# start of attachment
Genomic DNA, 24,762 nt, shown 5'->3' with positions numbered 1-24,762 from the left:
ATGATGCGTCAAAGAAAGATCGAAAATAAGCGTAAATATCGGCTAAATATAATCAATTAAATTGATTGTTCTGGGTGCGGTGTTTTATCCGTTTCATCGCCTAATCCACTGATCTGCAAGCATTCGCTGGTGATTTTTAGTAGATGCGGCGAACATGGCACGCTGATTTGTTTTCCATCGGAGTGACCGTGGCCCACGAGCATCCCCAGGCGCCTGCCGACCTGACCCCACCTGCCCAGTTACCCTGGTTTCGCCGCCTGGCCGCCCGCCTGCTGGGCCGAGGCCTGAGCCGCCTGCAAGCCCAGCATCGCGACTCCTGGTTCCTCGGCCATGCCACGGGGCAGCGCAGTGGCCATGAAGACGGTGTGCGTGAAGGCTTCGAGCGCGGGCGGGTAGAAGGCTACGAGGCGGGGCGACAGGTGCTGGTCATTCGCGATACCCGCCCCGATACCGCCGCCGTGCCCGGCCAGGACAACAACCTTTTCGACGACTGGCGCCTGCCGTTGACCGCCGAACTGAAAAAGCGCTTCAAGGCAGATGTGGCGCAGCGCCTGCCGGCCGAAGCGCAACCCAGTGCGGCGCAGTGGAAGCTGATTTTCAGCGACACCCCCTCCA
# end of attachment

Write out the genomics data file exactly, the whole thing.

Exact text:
Genomic DNA, 24,762 nt, shown 5'->3' with positions numbered 1-24,762 from the left:
ATGATGCGTCAAAGAAAGATCGAAAATAAGCGTAAATATCGGCTAAATATAATCAATTAAATTGATTGTTCTGGGTGCGGTGTTTTATCCGTTTCATCGCCTAATCCACTGATCTGCAAGCATTCGCTGGTGATTTTTAGTAGATGCGGCGAACATGGCACGCTGATTTGTTTTCCATCGGAGTGACCGTGGCCCACGAGCATCCCCAGGCGCCTGCCGACCTGACCCCACCTGCCCAGTTACCCTGGTTTCGCCGCCTGGCCGCCCGCCTGCTGGGCCGAGGCCTGAGCCGCCTGCAAGCCCAGCATCGCGACTCCTGGTTCCTCGGCCATGCCACGGGGCAGCGCAGTGGCCATGAAGACGGTGTGCGTGAAGGCTTCGAGCGCGGGCGGGTAGAAGGCTACGAGGCGGGGCGACAGGTGCTGGTCATTCGCGATACCCGCCCCGATACCGCCGCCGTGCCCGGCCAGGACAACAACCTTTTCGACGACTGGCGCCTGCCGTTGACCGCCGAACTGAAAAAGCGCTTCAAGGCAGATGTGGCGCAGCGCCTGCCGGCCGAAGCGCAACCCAGTGCGGCGCAGTGGAAGCTGATTTTCAGCGACACCCCCTCCA